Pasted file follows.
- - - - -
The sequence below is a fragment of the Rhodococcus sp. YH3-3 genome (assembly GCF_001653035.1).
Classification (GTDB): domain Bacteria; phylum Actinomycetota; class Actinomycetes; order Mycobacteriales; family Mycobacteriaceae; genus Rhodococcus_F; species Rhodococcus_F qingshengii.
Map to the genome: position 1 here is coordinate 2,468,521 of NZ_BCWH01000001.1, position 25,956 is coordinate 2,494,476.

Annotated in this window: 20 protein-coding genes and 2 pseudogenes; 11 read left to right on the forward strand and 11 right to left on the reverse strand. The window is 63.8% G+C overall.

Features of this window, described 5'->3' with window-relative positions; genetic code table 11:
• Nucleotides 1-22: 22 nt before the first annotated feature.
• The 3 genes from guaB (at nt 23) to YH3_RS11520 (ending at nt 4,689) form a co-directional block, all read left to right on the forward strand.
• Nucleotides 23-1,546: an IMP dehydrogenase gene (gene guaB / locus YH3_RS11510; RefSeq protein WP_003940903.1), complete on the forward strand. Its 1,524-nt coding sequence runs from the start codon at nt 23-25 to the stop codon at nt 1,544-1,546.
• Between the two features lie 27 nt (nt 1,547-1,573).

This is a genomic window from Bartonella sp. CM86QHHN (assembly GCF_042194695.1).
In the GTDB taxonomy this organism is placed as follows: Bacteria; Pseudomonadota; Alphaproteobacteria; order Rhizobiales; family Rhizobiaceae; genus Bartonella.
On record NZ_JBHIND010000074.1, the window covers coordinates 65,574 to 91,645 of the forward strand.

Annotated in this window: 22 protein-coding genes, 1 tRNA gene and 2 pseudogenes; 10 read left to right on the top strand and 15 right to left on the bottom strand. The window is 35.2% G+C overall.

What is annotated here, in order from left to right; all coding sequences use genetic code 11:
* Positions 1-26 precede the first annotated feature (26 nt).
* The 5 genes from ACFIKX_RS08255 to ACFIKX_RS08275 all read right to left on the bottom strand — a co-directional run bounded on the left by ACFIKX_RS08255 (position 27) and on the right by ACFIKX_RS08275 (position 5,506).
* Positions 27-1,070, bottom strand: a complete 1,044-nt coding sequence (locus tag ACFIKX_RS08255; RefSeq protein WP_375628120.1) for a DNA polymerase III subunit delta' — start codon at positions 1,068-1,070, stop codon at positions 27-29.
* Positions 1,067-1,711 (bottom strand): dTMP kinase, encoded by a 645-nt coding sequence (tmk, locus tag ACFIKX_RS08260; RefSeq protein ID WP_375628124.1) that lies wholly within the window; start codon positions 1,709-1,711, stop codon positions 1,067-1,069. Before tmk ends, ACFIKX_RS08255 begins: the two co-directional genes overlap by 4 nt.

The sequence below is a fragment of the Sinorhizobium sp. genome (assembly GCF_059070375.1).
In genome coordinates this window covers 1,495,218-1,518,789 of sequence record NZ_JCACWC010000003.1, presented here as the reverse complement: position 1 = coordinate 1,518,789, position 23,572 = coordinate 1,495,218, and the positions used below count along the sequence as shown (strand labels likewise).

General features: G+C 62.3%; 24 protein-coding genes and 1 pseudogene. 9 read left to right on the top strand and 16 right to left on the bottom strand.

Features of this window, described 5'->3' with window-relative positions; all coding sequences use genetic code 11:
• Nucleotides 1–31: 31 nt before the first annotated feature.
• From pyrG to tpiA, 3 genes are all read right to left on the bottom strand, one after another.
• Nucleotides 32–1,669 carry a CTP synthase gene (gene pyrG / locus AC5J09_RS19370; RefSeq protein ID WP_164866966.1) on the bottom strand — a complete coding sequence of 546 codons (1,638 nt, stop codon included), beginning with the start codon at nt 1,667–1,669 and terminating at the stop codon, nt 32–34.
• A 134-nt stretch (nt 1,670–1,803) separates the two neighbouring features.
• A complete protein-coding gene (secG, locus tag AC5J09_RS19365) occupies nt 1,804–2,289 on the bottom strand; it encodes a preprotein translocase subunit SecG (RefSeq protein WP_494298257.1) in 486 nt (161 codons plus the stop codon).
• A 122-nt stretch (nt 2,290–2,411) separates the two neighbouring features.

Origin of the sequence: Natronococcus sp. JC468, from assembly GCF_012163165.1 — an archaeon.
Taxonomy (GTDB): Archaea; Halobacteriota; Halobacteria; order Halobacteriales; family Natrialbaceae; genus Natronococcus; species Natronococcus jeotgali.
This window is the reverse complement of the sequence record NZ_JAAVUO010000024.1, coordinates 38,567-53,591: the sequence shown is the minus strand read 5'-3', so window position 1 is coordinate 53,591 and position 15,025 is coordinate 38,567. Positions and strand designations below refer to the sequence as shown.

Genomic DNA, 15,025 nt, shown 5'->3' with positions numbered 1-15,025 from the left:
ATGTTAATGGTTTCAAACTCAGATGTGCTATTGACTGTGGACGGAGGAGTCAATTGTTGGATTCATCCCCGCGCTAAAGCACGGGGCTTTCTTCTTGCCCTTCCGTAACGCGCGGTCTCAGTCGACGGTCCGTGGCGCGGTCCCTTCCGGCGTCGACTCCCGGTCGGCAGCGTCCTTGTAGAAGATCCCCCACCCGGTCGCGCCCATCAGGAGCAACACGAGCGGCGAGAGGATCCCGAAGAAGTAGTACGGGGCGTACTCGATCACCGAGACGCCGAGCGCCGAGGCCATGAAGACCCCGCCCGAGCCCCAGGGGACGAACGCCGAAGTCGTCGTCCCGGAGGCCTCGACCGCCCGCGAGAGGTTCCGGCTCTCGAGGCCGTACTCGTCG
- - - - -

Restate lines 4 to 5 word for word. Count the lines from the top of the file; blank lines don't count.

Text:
Annotated in this window: 20 protein-coding genes and 2 pseudogenes; 11 read left to right on the forward strand and 11 right to left on the reverse strand. The window is 63.8% G+C overall.

Features of this window, described 5'->3' with window-relative positions; genetic code table 11: